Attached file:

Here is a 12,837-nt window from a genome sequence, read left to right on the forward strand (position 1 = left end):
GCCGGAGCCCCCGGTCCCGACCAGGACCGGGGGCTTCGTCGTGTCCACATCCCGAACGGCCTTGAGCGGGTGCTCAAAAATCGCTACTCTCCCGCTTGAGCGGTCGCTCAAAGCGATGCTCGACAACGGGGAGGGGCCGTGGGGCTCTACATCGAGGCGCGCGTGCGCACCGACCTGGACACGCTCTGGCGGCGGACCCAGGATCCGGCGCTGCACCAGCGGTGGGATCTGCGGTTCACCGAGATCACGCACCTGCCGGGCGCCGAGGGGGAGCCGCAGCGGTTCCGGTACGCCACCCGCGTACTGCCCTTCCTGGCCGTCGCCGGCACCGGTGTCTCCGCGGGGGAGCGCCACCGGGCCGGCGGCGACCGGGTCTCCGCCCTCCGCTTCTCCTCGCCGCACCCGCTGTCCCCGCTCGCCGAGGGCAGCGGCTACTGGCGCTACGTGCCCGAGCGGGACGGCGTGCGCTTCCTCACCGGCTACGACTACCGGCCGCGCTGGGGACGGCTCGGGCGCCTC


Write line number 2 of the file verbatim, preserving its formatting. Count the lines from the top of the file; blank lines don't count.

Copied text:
GCCGGAGCCCCCGGTCCCGACCAGGACCGGGGGCTTCGTCGTGTCCACATCCCGAACGGCCTTGAGCGGGTGCTCAAAAATCGCTACTCTCCCGCTTGAGCGGTCGCTCAAAGCGATGCTCGACAACGGGGAGGGGCCGTGGGGCTCTACATCGAGGCGCGCGTGCGCACCGACCTGGACACGCTCTGGCGGCGGACCCAGGATCCGGCGCTGCACCAGCGGTGGGATCTGCGGTTCACCGAGATCACGCACCTGCCGGGCGCCGAGGGGGAGCCGCAGCGGTTCCGGTACGCCACCCGCGTACTGCCCTTCCTGGCCGTCGCCGGCACCGGTGTCTCCGCGGGGGAGCGCCACCGGGCCGGCGGCGACCGGGTCTCCGCCCTCCGCTTCTCCTCGCCGCACCCGCTGTCCCCGCTCGCCGAGGGCAGCGGCTACTGGCGCTACGTGCCCGAGCGGGACGGCGTGCGCTTCCTCACCGGCTACGACTACCGGCCGCGCTGGGGACGGCTCGGGCGCCTC